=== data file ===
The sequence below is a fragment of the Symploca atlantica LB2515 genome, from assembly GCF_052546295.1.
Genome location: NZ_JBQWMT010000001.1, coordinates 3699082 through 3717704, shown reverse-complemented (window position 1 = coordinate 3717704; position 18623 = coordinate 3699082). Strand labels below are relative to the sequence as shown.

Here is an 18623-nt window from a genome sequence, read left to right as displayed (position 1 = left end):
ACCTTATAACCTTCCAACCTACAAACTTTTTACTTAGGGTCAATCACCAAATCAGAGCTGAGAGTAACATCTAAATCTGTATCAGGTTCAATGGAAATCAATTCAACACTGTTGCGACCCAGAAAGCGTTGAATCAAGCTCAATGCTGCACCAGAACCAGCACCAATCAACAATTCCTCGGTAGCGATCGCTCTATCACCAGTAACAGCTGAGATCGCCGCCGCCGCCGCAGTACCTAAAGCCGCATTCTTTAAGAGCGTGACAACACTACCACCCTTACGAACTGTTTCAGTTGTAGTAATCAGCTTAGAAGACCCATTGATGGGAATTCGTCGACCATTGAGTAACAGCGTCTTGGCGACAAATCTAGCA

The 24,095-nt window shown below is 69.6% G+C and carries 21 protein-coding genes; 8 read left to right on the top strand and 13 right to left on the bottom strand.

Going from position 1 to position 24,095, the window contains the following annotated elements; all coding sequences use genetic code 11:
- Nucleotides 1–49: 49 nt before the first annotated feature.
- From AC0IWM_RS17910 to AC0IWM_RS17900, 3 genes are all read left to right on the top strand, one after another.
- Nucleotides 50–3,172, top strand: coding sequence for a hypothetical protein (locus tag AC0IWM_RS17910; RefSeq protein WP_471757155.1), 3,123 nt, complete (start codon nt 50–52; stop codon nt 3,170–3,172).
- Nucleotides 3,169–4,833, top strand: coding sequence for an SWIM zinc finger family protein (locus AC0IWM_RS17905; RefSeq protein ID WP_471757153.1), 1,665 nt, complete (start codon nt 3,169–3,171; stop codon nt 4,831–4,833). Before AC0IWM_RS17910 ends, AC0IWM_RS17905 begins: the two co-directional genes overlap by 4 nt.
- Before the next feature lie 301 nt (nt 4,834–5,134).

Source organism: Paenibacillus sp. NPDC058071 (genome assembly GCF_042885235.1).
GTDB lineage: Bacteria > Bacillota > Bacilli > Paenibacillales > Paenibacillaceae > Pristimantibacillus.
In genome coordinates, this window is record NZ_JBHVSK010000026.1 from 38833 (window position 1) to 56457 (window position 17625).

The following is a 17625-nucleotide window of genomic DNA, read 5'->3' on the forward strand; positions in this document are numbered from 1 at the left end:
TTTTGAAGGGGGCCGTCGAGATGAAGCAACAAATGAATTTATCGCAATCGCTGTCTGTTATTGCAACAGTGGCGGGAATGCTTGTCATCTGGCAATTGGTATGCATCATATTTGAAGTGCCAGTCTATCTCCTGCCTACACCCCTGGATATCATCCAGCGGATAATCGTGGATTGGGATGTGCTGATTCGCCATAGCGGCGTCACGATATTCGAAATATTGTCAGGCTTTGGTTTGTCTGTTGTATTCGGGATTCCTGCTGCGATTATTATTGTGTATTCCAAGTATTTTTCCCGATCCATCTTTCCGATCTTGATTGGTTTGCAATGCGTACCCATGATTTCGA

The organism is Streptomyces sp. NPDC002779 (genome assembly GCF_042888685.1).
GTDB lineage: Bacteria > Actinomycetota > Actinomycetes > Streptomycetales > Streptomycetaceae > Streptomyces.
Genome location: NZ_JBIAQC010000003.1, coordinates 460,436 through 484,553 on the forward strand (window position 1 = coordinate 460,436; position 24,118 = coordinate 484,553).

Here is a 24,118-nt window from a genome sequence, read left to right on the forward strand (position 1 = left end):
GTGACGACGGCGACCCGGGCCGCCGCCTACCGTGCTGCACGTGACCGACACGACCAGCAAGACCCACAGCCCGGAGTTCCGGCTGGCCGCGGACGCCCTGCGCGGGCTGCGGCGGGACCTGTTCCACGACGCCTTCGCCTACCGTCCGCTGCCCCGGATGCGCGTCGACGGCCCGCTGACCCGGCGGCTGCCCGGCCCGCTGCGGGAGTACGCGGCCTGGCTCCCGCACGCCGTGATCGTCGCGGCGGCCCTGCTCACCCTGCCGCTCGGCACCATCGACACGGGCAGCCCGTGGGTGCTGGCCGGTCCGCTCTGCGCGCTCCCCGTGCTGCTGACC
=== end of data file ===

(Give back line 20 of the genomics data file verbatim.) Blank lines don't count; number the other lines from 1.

Here is a 24,118-nt window from a genome sequence, read left to right on the forward strand (position 1 = left end):